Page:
I received this message through Facebook regarding Sea Service forms that are required to get your USCG Capt. License:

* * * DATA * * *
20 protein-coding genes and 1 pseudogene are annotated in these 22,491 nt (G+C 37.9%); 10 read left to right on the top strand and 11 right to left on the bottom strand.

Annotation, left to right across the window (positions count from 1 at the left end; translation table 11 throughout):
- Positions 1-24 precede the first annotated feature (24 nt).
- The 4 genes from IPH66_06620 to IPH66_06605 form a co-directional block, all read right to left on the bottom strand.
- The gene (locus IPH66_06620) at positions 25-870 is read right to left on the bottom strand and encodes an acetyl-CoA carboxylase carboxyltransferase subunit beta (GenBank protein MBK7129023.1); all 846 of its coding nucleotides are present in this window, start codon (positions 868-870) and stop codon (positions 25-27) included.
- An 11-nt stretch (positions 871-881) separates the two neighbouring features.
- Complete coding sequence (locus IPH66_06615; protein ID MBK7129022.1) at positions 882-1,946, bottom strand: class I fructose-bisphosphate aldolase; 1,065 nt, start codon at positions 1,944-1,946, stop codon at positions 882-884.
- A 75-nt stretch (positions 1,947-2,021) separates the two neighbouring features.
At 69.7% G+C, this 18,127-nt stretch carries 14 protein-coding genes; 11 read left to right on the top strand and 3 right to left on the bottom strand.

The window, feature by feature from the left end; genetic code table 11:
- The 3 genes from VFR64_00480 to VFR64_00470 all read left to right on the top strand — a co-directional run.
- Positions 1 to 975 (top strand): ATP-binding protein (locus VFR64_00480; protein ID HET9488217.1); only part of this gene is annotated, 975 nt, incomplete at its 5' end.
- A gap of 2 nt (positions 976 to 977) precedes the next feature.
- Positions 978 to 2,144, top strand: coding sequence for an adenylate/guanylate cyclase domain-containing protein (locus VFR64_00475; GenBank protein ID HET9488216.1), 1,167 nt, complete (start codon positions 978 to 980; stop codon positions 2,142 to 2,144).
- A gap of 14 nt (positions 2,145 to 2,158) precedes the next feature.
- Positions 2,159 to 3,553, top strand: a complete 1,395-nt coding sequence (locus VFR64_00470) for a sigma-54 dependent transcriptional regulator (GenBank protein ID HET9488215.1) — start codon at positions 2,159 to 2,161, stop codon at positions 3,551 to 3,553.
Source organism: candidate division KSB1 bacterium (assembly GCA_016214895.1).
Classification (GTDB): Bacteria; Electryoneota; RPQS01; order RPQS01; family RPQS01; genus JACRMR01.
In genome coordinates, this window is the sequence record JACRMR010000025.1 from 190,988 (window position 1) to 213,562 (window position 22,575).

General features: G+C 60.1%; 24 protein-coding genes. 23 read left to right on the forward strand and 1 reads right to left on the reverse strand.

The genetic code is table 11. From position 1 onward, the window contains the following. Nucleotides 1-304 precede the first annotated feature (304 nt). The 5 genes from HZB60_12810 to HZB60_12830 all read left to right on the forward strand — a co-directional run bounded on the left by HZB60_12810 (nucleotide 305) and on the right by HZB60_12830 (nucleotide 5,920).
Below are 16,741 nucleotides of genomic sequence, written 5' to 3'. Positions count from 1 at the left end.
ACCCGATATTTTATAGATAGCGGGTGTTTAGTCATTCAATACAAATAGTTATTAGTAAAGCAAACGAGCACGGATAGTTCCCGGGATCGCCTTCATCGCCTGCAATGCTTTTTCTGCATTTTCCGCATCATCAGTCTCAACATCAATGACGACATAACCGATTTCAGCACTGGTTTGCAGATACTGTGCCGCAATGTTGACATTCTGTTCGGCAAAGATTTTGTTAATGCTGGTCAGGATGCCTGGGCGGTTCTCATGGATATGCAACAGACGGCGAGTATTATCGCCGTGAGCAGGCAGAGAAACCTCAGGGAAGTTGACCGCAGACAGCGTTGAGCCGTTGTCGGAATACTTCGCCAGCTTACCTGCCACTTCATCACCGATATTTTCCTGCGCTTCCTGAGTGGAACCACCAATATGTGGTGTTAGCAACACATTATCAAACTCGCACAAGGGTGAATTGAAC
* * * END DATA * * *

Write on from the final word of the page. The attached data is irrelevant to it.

hey Capt. Tom and Capt. Rich I have a question that I know you guys could help me with I want to become a captain been wanting to for awhile now i just don't know really what to do i do know that i need my sea service form signed off and to take a class i was talking to the lady that does it and she said that you don't have to get your sea service form signed off by a captain it could be some one else that you been in the boat with and had hours and i think it said its has to be like 700 some hours from the time you were 13 ive been on boats since i was 10 til now which im 17 now and ive had all my hours in all those years but i haven't been on the boat all those years with just one person and had all those hours ive been on boats with difgferent people in my family even with one of my best friends dads ive been a mate for a little bit but i stopped working for the captain i worked with and haven't seen or talked to him in awhile but yeah i have all my hours just not with the same boat im an experienced fisherman getting better and better everday getting smarter i even take a lot of people out take them and put them on redfish and black drum and tarpon and snook i took one of my friends out yesterday and i put him on a lot of reds and he got a nice barracuda and i have a lot of people that call me up wanting me to take them out and people come up to me at my work asking for tips and if i can take them out one day and just all of this comes together like this is what i want to do this is what i was put here to do is to guide and to put people on fish and when i put them on that fish and they make that cast and get a successful hook up its a feeling that's no better than any other i know you guys know what i mean lol but yeah im just wondering if i can give that seas service form to one of my family members to sign off that i been on the boat with the most because ive been on different boats that my family has and i got all my hours i may have even more because i been on boats since i was 10 and the form says anything false it will be a fine and imprisionment so i just want to make sure if i can ask my uncle if he could sign it off he has a boat all his registrations and everything i been on the boat with him more than my other family members that have boats and everytime im on the boat its like an all day thing like 7 hours 8 hours but yeah im just wondering if u guys could just help me on this and see what i can do ive been dying to get my capt. license and ill keep trying to get it because i know ill be a great capt and i love to put people on fish.